KINGSVILLE — For years Chris Blunt believed success in life was directly related to the amount of money and power a person acquired.
Determined, he climbed the corporate ladder of major telecommunications companies, first with Nextel then later with Sprint, and let his career in the business world define him. His job has taken him from upstate New York to Virginia to Michigan, and finally to Missouri.
A relationship with God never entered the equation.
“My life was centered on work, materialism and position,” he said. “My focus was always the next promotion, that bigger paycheck. I didn’t believe in God. God was useless to me so, of course, my life was full of stress.”
Adding to the strain, Blunt battled an addiction that started in his life when he was 14. An obsession, it seemed, that he was helpless to escape.
“I had an intense addiction to pornography that has weighed heavily on the course of my life and ultimately took a huge role in the destruction of my first marriage,” he said.
When his first wife took their three kids and moved back to New York, Blunt continued to live the way he always had. He soon met and moved in with his then girlfriend and now wife, Amy, and her kids, and the two of them had a child together.
Then in 2009, Blunt’s trials and tribulations reached a whole new level. They started when Amy’s 17-year-old daughter developed a strong addiction to methamphetamine. It got so serious, he said, that they decided to take her to a psychiatric ward to try to help her.
“It was such a stressful situation for everyone that Amy and I started fighting a lot,” he said. “We almost split up completely, but because we had a 2-year-old son together, we managed to stick it out.”
Meanwhile, the rest of Amy’s kids had started attending Elm Spring Baptist Church on a fairly regular basis and the church’s pastor, Robin Dale, learned what they were facing with her oldest daughter and wanted to help. And though Blunt resisted at first, he eventually allowed Dale into his home for a meeting.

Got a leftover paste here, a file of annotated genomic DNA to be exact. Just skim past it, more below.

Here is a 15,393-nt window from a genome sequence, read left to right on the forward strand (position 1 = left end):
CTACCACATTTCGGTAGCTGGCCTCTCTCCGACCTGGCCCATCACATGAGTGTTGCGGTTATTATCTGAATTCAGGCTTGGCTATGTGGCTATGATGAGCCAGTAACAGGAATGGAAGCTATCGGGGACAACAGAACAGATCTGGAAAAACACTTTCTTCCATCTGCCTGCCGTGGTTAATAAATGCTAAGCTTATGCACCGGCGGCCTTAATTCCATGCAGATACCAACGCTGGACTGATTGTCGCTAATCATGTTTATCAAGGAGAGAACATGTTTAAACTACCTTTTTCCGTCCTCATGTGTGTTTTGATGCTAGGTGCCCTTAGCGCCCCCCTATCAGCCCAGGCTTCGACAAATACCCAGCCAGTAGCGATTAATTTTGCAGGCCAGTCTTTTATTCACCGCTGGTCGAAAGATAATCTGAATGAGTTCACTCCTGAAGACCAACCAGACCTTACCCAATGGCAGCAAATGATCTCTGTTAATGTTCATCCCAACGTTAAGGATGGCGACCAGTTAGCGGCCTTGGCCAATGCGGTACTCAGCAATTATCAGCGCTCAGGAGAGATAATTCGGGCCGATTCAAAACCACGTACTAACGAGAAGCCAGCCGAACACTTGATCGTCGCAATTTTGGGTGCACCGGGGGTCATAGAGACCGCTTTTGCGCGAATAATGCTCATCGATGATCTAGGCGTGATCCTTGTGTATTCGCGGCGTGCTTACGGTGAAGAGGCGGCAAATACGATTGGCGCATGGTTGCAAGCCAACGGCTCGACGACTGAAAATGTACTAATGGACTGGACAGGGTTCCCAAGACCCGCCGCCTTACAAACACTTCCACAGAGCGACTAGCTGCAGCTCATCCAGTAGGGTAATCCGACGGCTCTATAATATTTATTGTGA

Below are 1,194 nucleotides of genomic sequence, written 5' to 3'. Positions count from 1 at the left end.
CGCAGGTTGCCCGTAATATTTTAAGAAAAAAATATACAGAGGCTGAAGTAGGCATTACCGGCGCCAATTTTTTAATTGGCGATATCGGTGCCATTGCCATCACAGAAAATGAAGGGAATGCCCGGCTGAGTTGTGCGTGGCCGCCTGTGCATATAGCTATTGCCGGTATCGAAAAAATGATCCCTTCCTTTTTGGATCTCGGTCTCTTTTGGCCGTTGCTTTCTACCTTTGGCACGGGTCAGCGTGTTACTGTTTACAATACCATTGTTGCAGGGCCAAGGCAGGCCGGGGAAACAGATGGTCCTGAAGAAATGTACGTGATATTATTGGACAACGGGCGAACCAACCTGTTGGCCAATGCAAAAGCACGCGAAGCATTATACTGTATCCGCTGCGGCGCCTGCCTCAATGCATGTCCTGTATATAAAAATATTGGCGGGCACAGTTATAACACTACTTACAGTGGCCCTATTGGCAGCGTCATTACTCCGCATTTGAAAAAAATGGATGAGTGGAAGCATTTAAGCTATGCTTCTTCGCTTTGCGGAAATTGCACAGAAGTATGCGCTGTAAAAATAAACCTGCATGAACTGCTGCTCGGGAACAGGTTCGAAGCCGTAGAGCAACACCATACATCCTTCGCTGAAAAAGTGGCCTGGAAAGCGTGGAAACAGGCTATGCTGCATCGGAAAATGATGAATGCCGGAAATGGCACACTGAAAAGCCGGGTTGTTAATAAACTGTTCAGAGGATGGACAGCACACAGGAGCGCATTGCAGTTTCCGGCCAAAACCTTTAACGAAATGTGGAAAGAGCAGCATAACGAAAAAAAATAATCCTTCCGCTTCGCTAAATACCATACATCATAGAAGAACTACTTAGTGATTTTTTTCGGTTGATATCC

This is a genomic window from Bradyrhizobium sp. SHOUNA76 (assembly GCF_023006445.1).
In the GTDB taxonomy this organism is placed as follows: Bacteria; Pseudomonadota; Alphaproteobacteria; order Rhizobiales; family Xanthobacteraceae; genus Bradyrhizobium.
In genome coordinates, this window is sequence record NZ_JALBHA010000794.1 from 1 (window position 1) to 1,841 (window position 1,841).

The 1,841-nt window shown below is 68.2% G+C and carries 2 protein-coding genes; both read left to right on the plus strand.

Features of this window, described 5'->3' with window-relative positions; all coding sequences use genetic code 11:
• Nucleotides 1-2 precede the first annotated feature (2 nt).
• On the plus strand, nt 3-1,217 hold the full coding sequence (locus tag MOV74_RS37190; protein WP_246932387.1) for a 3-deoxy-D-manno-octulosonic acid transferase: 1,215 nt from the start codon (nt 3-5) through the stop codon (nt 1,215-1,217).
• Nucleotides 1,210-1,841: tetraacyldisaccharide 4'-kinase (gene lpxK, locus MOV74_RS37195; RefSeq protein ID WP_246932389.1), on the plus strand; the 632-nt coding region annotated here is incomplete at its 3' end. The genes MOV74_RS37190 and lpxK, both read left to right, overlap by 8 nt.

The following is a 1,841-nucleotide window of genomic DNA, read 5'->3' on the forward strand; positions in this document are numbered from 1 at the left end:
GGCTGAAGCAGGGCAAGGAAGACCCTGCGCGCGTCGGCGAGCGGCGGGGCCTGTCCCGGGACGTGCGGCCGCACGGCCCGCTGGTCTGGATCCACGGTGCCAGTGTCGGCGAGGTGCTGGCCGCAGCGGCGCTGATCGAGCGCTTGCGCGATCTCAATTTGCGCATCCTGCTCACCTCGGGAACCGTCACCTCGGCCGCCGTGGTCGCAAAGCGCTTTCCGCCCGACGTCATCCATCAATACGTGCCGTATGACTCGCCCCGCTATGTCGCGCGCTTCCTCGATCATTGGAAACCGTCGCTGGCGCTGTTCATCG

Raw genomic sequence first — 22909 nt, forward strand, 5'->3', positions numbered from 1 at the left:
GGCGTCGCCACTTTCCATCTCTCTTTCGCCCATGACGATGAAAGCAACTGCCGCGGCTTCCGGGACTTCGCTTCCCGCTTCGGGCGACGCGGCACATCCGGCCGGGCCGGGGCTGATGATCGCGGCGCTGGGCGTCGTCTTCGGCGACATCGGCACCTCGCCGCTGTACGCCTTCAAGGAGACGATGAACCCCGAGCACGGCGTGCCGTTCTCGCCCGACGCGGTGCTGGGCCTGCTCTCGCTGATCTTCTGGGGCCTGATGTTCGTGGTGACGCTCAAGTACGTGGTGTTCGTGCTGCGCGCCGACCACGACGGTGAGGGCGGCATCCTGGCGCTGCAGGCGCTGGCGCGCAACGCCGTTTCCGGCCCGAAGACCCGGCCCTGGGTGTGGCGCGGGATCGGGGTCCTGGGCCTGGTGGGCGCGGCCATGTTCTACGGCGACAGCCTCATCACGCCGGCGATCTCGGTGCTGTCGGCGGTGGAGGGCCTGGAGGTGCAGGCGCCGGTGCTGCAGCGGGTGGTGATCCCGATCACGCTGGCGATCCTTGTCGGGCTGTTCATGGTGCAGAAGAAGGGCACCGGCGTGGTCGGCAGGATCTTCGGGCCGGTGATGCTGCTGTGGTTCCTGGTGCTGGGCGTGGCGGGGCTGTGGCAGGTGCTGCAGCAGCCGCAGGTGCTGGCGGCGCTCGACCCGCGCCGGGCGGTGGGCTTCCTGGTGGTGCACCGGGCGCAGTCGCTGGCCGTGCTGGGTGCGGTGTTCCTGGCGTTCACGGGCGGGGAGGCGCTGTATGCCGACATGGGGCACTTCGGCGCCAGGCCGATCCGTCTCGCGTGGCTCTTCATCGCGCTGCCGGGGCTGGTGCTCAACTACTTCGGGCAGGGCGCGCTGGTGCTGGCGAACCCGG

“He had some really good things to say about the approach we might take with her,” Blunt said. “It was a good visit and I guess I thought if he was nice enough to come and try to help us out, I could at least visit his church as a thank you.”
That Sunday, with a simple sermon out of the book of John, God stirred Blunt’s heart and changed the course of his life forever.
Later that day Blunt found the Bible his grandmother had given him when he was only 10 years old. Unused and unwanted, the volume had stayed on a shelf for 30 years before he finally flipped through its pages that day.
“I opened it to the book of John and started reading,” he said. “The more I read, the heavier my heart became and the more I felt God’s pull on me towards Him. I had a real Dr. Phil ‘How’s-that working-for-you?’ moment. And well, it wasn’t working for me. The more money and power you have, the more you want. It never ends and it wasn’t getting me where I wanted to go.”
But Blunt still wasn’t ready to come to Jesus. He wanted to “clean up” his life first, believing that somehow God would only accept him if his life was more in line with what he considered “moral.”
“It was one of my hang-ups, but now I know that it was something Satan put in my mind,” Blunt said. “I remember being almost in tears wondering how—how do I get myself to a better place? But the truth is you don’t and you can’t. The only way is through Christ.”
So finally, on Sept. 13, 2009, Dale led Blunt to his new relationship with Jesus Christ. Then a couple months later on Blunt’s 40th birthday, he was baptized.
And though his life and choices haven’t been perfect since then, Blunt can see that when he decided to turn his life over to Jesus, he started to change from the inside out.
“Before I was a Christian, God was useless to me,” he said. “As soon as I chose to follow him, God became useful. I couldn’t do it on my own. It also made me realize that my addiction to pornography was wrong and it’s only been by God’s grace and power that I was finally able to get away from it. I’ve stayed clean for more than three years now.”
Blunt said his decision also eliminated the stress he once had. His priority shifted from money and power to God’s will for his life.
“My relationship with God is the source of the power, not me,” he said.
He found a loving church family in Elm Spring Baptist Church and started attending small group classes immediately. He has since served on financial teams and was later asked to be the discipleship director at Elm Spring.
“My life has been transformed and I want others to experience the same kind of transformation, “ he said. “The title is overwhelming and I’m nowhere near qualified, but being in charge of discipleship and staying in the Word helps me stay tuned into what I should be doing and resist those things that I shouldn’t. But I can’t take the credit. It’s not me. I’ve got to be humble or else I will become my old self. It’s because of Christ alone.”